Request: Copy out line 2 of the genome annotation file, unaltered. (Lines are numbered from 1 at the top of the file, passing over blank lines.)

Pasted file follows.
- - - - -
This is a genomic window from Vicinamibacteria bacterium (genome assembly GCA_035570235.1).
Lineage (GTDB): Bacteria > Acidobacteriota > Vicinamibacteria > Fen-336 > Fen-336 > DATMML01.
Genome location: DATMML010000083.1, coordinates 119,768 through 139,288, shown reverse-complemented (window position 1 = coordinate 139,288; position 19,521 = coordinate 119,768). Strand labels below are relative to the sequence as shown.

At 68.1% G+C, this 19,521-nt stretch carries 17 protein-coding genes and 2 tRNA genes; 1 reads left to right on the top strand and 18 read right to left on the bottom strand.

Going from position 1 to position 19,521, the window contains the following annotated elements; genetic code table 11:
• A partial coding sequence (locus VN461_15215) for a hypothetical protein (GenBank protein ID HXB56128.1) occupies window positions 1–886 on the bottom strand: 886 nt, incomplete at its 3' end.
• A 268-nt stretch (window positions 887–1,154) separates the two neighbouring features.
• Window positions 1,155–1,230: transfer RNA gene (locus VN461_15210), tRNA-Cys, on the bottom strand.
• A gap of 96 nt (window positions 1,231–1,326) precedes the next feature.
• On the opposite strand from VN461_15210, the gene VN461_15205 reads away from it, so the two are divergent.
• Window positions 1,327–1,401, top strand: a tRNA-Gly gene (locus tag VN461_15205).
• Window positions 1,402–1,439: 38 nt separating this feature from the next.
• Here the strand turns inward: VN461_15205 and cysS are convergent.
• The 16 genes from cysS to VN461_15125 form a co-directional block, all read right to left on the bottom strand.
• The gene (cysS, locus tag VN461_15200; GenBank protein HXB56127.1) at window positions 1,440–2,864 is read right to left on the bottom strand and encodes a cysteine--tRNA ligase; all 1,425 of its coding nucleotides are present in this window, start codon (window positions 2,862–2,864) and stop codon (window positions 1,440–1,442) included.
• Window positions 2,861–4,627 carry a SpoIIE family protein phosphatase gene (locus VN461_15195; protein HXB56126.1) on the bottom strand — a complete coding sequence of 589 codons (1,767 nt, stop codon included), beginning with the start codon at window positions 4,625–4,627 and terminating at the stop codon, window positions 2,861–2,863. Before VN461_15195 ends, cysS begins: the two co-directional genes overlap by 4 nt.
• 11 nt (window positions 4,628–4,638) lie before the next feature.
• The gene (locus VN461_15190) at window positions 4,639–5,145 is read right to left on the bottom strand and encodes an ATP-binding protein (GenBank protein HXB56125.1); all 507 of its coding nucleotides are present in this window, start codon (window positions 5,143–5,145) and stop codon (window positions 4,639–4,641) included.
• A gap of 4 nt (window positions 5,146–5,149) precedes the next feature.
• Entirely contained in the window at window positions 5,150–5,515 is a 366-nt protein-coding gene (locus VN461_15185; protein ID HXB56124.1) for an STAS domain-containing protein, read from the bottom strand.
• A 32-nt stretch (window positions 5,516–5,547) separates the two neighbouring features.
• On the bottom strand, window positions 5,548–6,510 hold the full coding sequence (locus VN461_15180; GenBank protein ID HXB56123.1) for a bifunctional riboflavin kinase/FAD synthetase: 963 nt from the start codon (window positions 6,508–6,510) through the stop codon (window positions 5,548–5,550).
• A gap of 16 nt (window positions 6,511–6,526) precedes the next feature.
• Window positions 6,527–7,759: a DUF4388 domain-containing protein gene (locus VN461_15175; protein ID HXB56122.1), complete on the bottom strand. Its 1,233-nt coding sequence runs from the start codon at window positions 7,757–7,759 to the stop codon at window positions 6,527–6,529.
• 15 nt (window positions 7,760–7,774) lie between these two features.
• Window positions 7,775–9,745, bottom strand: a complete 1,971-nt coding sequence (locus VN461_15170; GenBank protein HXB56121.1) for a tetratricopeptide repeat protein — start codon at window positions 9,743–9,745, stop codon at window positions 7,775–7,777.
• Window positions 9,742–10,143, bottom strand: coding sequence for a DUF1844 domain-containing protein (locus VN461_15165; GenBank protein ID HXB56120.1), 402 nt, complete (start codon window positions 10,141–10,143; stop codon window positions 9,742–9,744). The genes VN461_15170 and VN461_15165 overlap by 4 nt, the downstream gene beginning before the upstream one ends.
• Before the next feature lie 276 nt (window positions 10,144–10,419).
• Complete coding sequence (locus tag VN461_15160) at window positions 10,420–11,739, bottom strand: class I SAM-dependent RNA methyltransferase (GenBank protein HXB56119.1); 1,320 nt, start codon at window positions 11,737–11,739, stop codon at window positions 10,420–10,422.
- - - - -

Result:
Lineage (GTDB): Bacteria > Acidobacteriota > Vicinamibacteria > Fen-336 > Fen-336 > DATMML01.